Photographs by James Fennell.
When it comes to renovation, sometimes the only answer is to remove everything and start from scratch. Fashion designer Laura Bradshaw and solicitor Joe Stanley purchased this Sandymount property in 1994. The three-storey townhouse was formerly a servants quarters; a doorway leading to the next-door house was later found on the second floor during the restoration. They initially hoped they'd get away with just removing the plasterwork and floorboards. "However, it turned out that the joisting was so rotten that we ended up completely gutting the house, taking everything out, window surrounds, fireplaces, everything", explained Laura. Joe had assigned himself the task of redesigning the house; the hollowed out shell offered him a good perspective to consider the options. Within a year, the couple had transformed the building into an enchanting home that they are now much enamoured of.
"It wasn't easy to do a job like this in 1994. A lot of things you get today weren't readily available then. And we were just married so we didn't want to spend a fortune". One of the first major steps they took was to build an extension on to the back of the house so that the potentially cramped nature of the house would no longer be an issue. This extension allowed for a particularly fine open living room / kitchen area on the ground floor. "We spend all our time in here. When the day is done you just want to chill out and this is the perfect place to do so", explains Laura. After a career that took in three years at Selfridges of London and another three as a translator in Spain, Laura opened Aura in Sandymount in 1999, bringing out her own unique range of scarfs, throws, slippers and covers. She is also busy raising a small boy called PJ.
Laura confesses a fear that the design might look a bit too Eighties, "a bit too Kajagoogoo". She need fear not. The colour scheme works delightfully well, especially where the playful multicoloured tiled kitchen floor is mirrored in a chequered rug from Minima in front of the living room fire and again by an abundant collection of colourful cushions, many from Vietnam, and an Italian rabbit fur rug draped over the sofa. On the walls hang works of modern art that further enhance the colour scheme, including a piece by William Crozier and, above the stove, a commissioned wedding gift by Alan Ardiff (the snail and fish). Two botanical paintings by Cliona Doyle hang to the left of a sturdy silver Ariston fridge which reflects the colours once again. In summertime, the kitchen opens out to a small garden. In winter, attention is transferred to the impressive fire stove, built by Henshaw's of Dublin in 1890. The effect is one of fun loving and the sturdy fire stove is the focal point; not the TV set which can be discreetly wheeled away when not desired. A bookcase full of contemporary novels, histories, biographies and interiors lends a learned ambience to the room; a tall collection of acid jazz, hip hop and other CDs adds to the groove.
Opposite the kitchen is another, smaller white-walled room, the Study, which doubles as a guest room, courtesy of a grey Linea Rossey (check spelling) sofa-bed from France. In one corner stands a handsome oriental cabinet purchased on a recent trip to Hong Kong. "Because of my business I'm not intimidated by the idea of shipping things home", says Laura. "And Joe and I also find that being abroad is the only time we ever have to mooch around looking at things together. We've never rushed into buying things, which is why the house might look a bit minimalist in parts. But we are always adding new things when we find the right ones. It takes time". Above the sofa is an early painting by Robert Ryan; a second of his works depicting a one legged girl is on the upstairs landing . On the pinewood floor is a fine handmade Indian woollen rug.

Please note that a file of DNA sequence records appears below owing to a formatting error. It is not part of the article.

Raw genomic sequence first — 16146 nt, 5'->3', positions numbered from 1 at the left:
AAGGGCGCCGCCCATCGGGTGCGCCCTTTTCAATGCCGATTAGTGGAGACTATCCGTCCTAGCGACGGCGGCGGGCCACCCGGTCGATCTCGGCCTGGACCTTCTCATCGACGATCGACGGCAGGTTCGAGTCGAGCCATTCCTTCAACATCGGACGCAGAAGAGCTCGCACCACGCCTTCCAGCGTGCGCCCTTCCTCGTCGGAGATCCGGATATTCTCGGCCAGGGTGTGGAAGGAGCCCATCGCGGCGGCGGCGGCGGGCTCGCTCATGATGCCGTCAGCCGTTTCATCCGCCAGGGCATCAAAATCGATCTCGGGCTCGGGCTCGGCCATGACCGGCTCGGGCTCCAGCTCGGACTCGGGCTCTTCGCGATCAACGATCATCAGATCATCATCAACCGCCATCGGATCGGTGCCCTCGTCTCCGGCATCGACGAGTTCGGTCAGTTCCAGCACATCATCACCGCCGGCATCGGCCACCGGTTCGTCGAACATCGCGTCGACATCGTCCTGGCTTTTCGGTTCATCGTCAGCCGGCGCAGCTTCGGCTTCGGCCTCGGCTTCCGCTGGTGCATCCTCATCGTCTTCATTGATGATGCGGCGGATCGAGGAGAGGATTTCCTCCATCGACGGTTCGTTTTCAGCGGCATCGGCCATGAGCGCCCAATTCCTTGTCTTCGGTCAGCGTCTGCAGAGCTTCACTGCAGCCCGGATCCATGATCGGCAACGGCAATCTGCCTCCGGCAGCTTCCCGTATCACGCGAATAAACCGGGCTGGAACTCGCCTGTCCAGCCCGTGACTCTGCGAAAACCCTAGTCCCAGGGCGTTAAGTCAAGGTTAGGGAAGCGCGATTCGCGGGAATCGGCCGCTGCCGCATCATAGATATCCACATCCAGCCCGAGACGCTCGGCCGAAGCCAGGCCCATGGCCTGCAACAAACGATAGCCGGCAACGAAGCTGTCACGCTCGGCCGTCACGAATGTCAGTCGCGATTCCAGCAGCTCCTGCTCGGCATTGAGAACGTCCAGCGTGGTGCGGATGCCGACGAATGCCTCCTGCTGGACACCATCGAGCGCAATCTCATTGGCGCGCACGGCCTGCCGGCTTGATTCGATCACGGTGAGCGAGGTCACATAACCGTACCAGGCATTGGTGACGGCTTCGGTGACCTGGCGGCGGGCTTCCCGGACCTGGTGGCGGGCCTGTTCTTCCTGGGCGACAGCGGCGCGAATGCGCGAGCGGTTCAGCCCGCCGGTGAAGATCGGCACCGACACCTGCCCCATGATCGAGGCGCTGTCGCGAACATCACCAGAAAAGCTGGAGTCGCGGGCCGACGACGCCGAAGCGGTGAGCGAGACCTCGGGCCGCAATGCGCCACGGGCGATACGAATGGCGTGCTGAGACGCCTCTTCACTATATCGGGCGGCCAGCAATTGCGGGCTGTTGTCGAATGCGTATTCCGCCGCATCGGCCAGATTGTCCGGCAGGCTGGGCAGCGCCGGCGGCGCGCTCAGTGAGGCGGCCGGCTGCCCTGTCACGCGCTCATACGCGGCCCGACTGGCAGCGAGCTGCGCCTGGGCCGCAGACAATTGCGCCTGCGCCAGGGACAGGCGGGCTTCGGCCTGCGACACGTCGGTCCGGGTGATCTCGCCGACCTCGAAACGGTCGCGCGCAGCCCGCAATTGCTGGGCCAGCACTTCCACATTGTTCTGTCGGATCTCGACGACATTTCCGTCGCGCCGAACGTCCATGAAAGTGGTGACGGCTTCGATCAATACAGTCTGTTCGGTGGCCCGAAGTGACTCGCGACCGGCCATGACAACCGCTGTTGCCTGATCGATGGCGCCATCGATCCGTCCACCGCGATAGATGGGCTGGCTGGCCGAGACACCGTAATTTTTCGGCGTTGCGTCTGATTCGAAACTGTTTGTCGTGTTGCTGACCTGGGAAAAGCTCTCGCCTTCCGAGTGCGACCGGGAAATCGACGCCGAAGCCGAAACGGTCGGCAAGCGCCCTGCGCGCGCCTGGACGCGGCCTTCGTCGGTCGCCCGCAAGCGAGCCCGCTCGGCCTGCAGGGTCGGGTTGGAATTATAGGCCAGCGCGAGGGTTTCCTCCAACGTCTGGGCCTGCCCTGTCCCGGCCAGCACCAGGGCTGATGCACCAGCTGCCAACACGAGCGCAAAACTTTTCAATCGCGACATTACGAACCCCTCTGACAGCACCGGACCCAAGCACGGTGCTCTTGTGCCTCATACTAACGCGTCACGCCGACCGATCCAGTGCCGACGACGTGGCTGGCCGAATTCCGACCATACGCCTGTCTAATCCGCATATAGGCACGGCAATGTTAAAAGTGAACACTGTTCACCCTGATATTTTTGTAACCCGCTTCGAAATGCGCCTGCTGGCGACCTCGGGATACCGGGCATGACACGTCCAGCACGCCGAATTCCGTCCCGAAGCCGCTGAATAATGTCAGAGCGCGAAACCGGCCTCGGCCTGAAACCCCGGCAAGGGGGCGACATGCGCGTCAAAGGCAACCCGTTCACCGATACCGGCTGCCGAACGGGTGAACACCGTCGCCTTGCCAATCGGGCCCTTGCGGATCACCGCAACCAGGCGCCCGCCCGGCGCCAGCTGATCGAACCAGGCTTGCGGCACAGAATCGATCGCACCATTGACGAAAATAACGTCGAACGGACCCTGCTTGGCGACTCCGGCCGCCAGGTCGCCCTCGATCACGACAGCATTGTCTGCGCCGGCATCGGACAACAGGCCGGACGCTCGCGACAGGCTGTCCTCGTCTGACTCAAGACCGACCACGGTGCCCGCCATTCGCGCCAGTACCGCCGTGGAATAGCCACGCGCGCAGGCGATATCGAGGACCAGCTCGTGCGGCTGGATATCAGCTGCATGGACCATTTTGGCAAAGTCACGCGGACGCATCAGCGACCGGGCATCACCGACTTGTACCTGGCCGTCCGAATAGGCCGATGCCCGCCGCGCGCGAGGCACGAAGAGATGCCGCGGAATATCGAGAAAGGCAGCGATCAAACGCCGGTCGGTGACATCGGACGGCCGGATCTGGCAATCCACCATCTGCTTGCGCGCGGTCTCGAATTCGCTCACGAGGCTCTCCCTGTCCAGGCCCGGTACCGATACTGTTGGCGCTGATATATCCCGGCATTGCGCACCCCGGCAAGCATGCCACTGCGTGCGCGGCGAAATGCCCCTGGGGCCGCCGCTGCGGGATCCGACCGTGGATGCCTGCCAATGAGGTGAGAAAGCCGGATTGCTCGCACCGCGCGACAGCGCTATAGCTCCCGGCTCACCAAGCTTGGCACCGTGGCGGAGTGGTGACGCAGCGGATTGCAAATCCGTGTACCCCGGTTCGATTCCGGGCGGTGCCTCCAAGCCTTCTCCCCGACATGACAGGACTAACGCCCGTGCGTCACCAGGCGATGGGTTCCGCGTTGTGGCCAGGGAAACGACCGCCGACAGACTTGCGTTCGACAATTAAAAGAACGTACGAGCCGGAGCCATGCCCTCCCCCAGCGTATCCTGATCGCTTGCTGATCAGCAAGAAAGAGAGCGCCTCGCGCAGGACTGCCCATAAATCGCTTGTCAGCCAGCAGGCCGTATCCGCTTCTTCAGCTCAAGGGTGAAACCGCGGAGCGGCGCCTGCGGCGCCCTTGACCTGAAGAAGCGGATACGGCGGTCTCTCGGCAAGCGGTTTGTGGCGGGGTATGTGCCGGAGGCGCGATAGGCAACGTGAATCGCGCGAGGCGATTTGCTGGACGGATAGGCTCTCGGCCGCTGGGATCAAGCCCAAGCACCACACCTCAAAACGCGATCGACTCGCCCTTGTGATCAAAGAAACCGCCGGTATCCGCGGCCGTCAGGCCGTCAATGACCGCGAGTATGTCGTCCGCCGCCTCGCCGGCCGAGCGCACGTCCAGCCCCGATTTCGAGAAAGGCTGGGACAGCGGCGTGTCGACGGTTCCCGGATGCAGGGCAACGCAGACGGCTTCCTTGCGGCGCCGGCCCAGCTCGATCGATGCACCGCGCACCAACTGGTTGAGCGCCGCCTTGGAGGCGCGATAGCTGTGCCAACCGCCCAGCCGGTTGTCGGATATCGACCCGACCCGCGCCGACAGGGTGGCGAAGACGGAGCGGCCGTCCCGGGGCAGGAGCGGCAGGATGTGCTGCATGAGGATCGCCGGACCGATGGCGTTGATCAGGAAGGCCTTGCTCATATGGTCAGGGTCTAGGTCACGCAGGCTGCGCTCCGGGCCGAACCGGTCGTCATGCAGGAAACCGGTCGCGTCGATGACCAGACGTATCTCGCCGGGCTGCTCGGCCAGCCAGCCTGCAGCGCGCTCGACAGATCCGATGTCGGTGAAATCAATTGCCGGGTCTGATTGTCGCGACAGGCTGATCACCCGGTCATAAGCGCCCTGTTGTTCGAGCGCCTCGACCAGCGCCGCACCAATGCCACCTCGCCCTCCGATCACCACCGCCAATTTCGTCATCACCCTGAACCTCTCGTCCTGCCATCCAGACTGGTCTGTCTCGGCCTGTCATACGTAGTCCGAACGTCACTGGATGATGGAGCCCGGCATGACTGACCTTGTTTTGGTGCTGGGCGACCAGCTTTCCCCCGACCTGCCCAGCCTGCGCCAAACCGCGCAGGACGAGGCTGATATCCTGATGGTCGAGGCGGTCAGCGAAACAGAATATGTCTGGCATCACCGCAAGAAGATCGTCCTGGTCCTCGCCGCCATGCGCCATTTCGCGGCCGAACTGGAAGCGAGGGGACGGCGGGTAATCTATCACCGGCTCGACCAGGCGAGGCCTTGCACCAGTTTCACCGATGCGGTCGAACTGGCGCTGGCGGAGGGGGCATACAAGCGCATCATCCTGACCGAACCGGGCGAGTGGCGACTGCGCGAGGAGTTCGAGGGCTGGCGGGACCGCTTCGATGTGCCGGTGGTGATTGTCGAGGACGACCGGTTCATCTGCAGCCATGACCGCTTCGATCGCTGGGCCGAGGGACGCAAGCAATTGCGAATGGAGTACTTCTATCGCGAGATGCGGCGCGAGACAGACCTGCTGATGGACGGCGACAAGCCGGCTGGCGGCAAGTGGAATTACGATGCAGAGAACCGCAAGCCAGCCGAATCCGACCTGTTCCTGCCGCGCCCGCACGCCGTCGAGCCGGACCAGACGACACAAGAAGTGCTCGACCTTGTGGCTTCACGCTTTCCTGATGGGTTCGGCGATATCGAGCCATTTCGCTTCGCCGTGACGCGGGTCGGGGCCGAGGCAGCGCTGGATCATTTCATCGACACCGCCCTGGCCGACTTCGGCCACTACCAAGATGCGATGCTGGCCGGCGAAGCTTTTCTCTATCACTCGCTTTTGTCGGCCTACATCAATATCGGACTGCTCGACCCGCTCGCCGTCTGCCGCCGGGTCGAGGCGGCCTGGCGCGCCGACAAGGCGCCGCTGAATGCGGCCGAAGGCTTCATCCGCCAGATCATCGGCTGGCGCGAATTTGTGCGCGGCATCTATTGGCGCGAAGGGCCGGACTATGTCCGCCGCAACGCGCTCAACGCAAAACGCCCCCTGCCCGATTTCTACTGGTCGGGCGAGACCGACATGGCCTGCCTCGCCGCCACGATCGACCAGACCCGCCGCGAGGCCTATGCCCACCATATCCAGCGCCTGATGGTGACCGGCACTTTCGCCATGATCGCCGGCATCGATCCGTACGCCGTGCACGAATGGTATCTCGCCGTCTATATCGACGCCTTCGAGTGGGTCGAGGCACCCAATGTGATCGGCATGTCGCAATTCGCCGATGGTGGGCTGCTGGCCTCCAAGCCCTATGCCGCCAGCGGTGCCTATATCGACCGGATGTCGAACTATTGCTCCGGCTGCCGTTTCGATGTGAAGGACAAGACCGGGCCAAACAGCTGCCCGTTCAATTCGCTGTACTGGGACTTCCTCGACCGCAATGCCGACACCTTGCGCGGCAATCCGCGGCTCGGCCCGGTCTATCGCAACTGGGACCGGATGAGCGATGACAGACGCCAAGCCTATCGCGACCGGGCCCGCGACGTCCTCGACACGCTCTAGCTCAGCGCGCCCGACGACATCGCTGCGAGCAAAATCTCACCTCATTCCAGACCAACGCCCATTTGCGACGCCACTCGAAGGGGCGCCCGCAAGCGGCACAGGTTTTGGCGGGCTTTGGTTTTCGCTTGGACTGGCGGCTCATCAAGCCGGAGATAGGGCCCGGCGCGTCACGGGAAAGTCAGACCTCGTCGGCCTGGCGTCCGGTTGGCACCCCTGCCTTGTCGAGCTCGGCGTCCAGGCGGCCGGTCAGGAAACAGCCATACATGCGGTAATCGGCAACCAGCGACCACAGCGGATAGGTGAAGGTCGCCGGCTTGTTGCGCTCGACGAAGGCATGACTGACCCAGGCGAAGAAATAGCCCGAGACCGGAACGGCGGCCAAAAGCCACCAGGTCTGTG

The drawing room on the first floor overlooks Tritonville Road itself and tends to be the least used of the three. However, complete with 8-inch thick oak floorboards, it is nonetheless a fine room, boosted by Cliona Doyle's "Pink Orchid" above the fireplace and by some handsome flower vases by Salviati of Venice. Two armchairs stand sentry by the fire; they date to the 1930s and formerly belonged to a gentleman's club in London. The doors date to the 1930s and came from a mental institution in Waterford. The cushions and throws are in the main from Vietnam. By the front door is the original of Paki Smith's "The Hedge that Surrounds Everything" from his acclaimed exhibition, "The Rose Hedge".
The two bedrooms are simple and unpretentious. Laura's scarves, throws and slippers tumble from a closet though she herself admits to being finicky for neatness. A print by Joan Miro of "Llama en El Espacio Y Mujer Desnuda" hangs by the closet. James Allen's "Interior With Uncle" stands opposite. In the child's' room is a fun painting from the Apollo Gallery on Dawson Street by TCM. An impressive tapestry, purchased in New York, hangs down the staircase; its creator unknown.
The kitchen and study both have French doors which lead out to the garden, a jungle of rubble and greenery until a few years ago and now a small lawn edged by rhododendrons, bamboos, a rose arbour, a cherry blossom and a red berried holly tree. On a patio beside the kitchen is a table and chairs shipped over from Spain and a barbecue. The exterior at the rear of the house has been painted camel colour.
Laura and Joe were sensitive to the fact the house itself was Georgian but their improvisations have succeeded. This is a colourful and comfortable house with plenty of room. The interior is flooded with light. It pours in through big wooden framed windows and skylights installed by Rational. Although they spend a good deal of time at their other house in Rosslare, Laura says she'll never leave Sandymount. "But I wouldn't mind an avenue!".
This article appeared in Irish Tatler in December 2004.